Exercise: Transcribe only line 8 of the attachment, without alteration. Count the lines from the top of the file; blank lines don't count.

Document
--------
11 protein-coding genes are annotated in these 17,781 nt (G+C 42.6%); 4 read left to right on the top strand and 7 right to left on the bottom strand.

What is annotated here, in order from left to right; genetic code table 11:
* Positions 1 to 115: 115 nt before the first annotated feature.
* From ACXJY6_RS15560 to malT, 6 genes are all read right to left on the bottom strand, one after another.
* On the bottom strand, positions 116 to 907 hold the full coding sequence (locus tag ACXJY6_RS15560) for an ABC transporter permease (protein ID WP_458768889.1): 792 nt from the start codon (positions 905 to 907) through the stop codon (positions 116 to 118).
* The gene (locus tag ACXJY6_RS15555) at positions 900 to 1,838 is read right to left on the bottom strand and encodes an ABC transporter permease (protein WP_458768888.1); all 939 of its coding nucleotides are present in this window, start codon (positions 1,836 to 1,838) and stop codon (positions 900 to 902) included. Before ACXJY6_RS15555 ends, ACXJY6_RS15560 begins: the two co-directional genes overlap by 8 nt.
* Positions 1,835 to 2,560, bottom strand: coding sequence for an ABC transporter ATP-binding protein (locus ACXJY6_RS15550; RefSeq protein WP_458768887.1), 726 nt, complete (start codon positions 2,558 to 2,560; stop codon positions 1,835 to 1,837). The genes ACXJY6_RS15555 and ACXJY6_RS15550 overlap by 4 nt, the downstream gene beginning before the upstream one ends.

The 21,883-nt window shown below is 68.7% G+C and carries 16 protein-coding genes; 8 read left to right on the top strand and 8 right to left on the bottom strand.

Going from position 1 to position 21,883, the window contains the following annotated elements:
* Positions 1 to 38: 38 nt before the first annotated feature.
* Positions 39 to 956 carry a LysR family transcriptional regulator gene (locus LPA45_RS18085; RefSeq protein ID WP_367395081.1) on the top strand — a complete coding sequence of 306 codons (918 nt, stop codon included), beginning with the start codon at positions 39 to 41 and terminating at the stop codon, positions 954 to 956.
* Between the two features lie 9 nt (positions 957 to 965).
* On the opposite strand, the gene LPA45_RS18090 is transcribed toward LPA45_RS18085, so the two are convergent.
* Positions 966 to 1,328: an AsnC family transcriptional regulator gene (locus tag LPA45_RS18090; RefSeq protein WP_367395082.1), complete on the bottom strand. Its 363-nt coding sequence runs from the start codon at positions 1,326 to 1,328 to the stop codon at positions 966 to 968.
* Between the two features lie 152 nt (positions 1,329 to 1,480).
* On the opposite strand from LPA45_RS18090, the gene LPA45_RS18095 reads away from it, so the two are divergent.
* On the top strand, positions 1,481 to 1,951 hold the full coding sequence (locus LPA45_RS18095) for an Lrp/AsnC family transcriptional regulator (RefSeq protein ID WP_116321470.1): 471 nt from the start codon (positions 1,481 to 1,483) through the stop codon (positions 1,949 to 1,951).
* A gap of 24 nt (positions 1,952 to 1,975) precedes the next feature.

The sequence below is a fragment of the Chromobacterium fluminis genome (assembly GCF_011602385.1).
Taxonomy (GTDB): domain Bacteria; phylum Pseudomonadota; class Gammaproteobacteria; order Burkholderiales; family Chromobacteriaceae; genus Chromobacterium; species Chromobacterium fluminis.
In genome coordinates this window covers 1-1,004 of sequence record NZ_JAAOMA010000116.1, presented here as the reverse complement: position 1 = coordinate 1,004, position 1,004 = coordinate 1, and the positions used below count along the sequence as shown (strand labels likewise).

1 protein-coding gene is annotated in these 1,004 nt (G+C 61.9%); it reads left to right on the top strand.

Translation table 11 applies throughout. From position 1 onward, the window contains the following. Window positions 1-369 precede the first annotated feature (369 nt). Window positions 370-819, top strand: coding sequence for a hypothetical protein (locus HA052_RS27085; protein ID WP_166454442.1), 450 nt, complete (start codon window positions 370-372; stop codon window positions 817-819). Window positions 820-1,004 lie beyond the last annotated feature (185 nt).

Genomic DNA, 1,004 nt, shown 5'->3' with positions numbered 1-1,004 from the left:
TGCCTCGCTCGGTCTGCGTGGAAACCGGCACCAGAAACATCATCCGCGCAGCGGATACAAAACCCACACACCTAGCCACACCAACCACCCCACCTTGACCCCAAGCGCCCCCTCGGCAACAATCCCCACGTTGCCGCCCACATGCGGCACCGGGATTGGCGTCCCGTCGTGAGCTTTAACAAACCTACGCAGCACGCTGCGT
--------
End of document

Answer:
The 21,883-nt window shown below is 68.7% G+C and carries 16 protein-coding genes; 8 read left to right on the top strand and 8 right to left on the bottom strand.